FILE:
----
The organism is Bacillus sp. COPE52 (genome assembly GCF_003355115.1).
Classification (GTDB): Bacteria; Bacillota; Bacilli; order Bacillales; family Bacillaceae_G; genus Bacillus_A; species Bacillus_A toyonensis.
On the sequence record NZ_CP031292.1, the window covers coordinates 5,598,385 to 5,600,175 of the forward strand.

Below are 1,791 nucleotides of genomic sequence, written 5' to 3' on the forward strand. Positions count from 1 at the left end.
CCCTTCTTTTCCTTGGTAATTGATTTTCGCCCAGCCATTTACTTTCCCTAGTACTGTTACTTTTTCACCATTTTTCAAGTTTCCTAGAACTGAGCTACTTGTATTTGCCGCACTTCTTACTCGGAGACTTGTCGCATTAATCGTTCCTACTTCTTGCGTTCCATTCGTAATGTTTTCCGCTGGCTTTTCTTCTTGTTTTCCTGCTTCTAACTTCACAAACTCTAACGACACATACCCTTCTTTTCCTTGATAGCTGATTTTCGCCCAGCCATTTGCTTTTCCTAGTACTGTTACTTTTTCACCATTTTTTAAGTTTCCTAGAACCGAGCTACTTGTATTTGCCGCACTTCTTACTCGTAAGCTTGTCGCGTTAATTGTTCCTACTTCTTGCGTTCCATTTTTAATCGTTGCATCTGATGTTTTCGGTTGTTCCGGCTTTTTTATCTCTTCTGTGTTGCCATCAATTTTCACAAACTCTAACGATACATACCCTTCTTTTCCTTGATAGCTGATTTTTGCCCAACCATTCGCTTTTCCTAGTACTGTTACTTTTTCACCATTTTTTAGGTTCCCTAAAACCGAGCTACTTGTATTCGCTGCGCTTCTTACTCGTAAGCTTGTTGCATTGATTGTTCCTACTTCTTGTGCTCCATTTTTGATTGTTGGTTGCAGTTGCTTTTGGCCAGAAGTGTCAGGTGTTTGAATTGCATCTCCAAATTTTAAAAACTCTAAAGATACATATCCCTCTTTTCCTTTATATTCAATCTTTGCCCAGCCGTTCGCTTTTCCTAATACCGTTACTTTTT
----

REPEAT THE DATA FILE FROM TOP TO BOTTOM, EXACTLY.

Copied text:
The organism is Bacillus sp. COPE52 (genome assembly GCF_003355115.1).
Classification (GTDB): Bacteria; Bacillota; Bacilli; order Bacillales; family Bacillaceae_G; genus Bacillus_A; species Bacillus_A toyonensis.
On the sequence record NZ_CP031292.1, the window covers coordinates 5,598,385 to 5,600,175 of the forward strand.

Below are 1,791 nucleotides of genomic sequence, written 5' to 3' on the forward strand. Positions count from 1 at the left end.
CCCTTCTTTTCCTTGGTAATTGATTTTCGCCCAGCCATTTACTTTCCCTAGTACTGTTACTTTTTCACCATTTTTCAAGTTTCCTAGAACTGAGCTACTTGTATTTGCCGCACTTCTTACTCGGAGACTTGTCGCATTAATCGTTCCTACTTCTTGCGTTCCATTCGTAATGTTTTCCGCTGGCTTTTCTTCTTGTTTTCCTGCTTCTAACTTCACAAACTCTAACGACACATACCCTTCTTTTCCTTGATAGCTGATTTTCGCCCAGCCATTTGCTTTTCCTAGTACTGTTACTTTTTCACCATTTTTTAAGTTTCCTAGAACCGAGCTACTTGTATTTGCCGCACTTCTTACTCGTAAGCTTGTCGCGTTAATTGTTCCTACTTCTTGCGTTCCATTTTTAATCGTTGCATCTGATGTTTTCGGTTGTTCCGGCTTTTTTATCTCTTCTGTGTTGCCATCAATTTTCACAAACTCTAACGATACATACCCTTCTTTTCCTTGATAGCTGATTTTTGCCCAACCATTCGCTTTTCCTAGTACTGTTACTTTTTCACCATTTTTTAGGTTCCCTAAAACCGAGCTACTTGTATTCGCTGCGCTTCTTACTCGTAAGCTTGTTGCATTGATTGTTCCTACTTCTTGTGCTCCATTTTTGATTGTTGGTTGCAGTTGCTTTTGGCCAGAAGTGTCAGGTGTTTGAATTGCATCTCCAAATTTTAAAAACTCTAAAGATACATATCCCTCTTTTCCTTTATATTCAATCTTTGCCCAGCCGTTCGCTTTTCCTAATACCGTTACTTTTT